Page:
As far as I can tell, though I confess I haven't done much research on the subject, the comet didn't impact the Sun it might at first appear. There were certainly no Hollywood-style explosions on impact. As the comet got too close, the energy from the Sun will have vapourized it. According to "several of these fragments pass by the sun and disintegrate every day. Most are too small to see but occasionally a big fragment--like this one--attracts attention."

This year seems to turning out to be a very good one for astronomers interested in comets.

In January this year, an object (named P/2010 A2) was discovered which was initially believed to be a rare asteroid-comet hybrid known as a main belt comet - and by rare, I mean super-rare. There are some 3,600 known comets, and there are an estimated 1.2 million asteroids 1km across or larger in the main belt, but there are just 4 known main belt comets. But as astroengine explained nicely it could also have been something even more exciting - the first ever sighting of a collision between two main belt asteroids.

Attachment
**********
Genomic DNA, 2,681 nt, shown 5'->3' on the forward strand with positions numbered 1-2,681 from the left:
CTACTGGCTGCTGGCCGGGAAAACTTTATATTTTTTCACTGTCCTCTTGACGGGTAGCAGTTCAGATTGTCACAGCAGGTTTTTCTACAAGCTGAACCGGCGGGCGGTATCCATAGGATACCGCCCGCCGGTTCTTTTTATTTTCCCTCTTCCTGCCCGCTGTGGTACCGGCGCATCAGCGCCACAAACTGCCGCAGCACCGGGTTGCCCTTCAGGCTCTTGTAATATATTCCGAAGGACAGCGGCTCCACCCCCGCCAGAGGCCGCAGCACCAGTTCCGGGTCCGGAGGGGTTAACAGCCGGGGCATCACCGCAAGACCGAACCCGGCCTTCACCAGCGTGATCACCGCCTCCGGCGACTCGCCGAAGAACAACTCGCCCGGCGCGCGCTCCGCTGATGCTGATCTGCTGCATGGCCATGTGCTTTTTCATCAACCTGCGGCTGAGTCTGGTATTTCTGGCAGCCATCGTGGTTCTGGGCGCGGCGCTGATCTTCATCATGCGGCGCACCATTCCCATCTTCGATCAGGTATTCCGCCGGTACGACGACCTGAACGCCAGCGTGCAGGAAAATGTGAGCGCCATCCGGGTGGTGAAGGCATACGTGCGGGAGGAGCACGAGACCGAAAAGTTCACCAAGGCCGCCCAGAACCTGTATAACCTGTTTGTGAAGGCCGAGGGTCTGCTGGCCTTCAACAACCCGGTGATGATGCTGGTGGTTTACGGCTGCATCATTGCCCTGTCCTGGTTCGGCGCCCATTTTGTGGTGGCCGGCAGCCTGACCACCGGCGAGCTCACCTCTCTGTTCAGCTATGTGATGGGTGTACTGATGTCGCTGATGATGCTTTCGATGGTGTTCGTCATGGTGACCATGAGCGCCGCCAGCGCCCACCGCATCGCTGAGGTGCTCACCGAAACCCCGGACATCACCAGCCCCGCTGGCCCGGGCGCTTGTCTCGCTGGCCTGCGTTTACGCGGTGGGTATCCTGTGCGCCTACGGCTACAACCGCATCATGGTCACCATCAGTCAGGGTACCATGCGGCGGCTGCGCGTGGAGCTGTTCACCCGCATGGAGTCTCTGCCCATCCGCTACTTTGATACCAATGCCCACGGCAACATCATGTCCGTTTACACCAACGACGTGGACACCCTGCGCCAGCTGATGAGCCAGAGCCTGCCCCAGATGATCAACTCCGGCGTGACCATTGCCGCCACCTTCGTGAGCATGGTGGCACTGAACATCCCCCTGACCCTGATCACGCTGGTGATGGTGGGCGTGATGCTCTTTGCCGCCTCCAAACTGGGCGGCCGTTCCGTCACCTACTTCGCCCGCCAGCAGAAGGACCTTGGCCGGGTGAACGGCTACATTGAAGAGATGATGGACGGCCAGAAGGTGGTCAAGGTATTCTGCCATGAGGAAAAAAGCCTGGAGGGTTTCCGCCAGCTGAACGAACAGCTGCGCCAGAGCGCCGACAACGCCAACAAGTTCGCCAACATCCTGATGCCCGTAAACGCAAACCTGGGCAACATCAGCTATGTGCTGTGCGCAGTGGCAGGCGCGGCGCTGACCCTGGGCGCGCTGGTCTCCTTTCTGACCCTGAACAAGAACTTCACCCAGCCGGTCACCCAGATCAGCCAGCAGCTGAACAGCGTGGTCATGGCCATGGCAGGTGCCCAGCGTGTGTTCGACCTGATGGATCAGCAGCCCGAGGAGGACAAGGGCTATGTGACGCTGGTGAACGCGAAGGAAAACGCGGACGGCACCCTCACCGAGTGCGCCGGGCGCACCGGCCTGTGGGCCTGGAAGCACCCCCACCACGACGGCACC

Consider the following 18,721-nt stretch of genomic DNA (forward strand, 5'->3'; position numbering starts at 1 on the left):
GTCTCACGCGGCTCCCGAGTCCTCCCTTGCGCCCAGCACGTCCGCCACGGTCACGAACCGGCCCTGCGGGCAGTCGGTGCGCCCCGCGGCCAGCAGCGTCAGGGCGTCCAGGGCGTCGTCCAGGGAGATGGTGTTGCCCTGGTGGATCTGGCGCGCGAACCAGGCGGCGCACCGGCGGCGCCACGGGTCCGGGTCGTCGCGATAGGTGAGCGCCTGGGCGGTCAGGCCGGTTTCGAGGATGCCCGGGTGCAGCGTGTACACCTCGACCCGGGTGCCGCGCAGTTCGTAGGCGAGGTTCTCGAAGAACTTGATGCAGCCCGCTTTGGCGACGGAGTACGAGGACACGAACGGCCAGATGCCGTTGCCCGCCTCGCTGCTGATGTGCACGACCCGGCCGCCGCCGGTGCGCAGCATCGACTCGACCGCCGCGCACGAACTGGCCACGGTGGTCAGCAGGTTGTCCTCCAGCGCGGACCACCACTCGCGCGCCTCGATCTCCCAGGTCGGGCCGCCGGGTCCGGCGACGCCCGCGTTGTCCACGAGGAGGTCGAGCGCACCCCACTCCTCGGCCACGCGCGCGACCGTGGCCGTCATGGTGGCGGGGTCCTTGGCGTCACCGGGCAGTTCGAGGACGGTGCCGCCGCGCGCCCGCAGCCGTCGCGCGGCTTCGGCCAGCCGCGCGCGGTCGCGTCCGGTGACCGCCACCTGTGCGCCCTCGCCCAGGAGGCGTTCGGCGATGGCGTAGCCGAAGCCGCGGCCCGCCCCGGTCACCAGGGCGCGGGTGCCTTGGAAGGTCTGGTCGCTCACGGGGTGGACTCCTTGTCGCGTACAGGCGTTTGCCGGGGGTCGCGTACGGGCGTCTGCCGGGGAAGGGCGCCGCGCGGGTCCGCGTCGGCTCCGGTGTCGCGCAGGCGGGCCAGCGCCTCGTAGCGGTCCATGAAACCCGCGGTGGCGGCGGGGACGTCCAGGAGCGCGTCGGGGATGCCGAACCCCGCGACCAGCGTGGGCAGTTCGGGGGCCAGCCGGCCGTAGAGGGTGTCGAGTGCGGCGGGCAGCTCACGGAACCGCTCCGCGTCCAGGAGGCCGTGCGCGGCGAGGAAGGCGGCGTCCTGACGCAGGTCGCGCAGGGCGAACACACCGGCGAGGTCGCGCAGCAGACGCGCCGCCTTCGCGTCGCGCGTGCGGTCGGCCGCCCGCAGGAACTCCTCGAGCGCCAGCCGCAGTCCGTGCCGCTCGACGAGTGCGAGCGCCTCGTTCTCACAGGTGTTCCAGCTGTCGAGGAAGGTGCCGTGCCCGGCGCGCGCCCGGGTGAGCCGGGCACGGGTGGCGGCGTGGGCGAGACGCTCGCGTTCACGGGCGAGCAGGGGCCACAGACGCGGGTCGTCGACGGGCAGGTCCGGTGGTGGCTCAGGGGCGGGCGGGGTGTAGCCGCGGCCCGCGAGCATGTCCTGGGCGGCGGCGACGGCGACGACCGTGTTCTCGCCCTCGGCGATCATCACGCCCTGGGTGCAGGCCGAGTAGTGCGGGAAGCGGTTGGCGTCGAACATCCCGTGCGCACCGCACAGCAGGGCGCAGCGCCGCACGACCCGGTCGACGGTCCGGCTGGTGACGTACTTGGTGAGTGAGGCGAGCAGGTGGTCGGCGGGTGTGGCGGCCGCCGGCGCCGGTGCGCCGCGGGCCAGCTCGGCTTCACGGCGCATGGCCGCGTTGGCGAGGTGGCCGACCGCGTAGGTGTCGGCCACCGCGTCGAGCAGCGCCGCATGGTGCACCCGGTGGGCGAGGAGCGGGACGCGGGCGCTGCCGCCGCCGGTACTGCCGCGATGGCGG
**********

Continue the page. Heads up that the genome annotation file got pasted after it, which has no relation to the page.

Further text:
The main asteroid belt is not what you might expect after watching SciFi like Star Trek, where the crew have to navigate between densely packed asteroids regularly bumping off one another. Despite the missions of asteroids in the belt, the average distance between them is still immense, and collisions between main belt bodies with a mean radius of 10 km are expected to occur just once every 10 million years.

Hubble Space Telescope of comet-like asteroid P/2010 A2
Credit: Reuters/Handout